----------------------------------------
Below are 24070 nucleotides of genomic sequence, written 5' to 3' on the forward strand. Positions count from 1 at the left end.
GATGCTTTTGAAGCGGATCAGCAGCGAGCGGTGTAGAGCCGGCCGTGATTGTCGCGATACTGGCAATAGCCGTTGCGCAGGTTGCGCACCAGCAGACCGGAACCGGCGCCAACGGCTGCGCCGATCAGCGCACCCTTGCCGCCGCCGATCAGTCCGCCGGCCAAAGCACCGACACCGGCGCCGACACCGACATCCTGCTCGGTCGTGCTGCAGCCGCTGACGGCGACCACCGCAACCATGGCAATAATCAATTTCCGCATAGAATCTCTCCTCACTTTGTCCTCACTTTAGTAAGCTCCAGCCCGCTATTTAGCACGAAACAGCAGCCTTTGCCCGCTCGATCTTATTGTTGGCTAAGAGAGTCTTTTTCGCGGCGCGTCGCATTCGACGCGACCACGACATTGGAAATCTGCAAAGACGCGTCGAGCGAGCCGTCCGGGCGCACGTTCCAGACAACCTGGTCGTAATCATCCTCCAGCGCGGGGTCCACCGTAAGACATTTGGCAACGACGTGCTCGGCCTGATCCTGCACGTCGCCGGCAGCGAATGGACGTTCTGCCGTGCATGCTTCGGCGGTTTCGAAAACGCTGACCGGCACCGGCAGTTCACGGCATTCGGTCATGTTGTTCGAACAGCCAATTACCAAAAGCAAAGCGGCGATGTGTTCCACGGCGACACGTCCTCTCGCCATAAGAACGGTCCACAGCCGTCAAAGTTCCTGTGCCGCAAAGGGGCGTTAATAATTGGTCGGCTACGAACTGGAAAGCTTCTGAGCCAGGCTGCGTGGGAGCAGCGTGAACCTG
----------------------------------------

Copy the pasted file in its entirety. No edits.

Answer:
Below are 24070 nucleotides of genomic sequence, written 5' to 3' on the forward strand. Positions count from 1 at the left end.
GATGCTTTTGAAGCGGATCAGCAGCGAGCGGTGTAGAGCCGGCCGTGATTGTCGCGATACTGGCAATAGCCGTTGCGCAGGTTGCGCACCAGCAGACCGGAACCGGCGCCAACGGCTGCGCCGATCAGCGCACCCTTGCCGCCGCCGATCAGTCCGCCGGCCAAAGCACCGACACCGGCGCCGACACCGACATCCTGCTCGGTCGTGCTGCAGCCGCTGACGGCGACCACCGCAACCATGGCAATAATCAATTTCCGCATAGAATCTCTCCTCACTTTGTCCTCACTTTAGTAAGCTCCAGCCCGCTATTTAGCACGAAACAGCAGCCTTTGCCCGCTCGATCTTATTGTTGGCTAAGAGAGTCTTTTTCGCGGCGCGTCGCATTCGACGCGACCACGACATTGGAAATCTGCAAAGACGCGTCGAGCGAGCCGTCCGGGCGCACGTTCCAGACAACCTGGTCGTAATCATCCTCCAGCGCGGGGTCCACCGTAAGACATTTGGCAACGACGTGCTCGGCCTGATCCTGCACGTCGCCGGCAGCGAATGGACGTTCTGCCGTGCATGCTTCGGCGGTTTCGAAAACGCTGACCGGCACCGGCAGTTCACGGCATTCGGTCATGTTGTTCGAACAGCCAATTACCAAAAGCAAAGCGGCGATGTGTTCCACGGCGACACGTCCTCTCGCCATAAGAACGGTCCACAGCCGTCAAAGTTCCTGTGCCGCAAAGGGGCGTTAATAATTGGTCGGCTACGAACTGGAAAGCTTCTGAGCCAGGCTGCGTGGGAGCAGCGTGAACCTG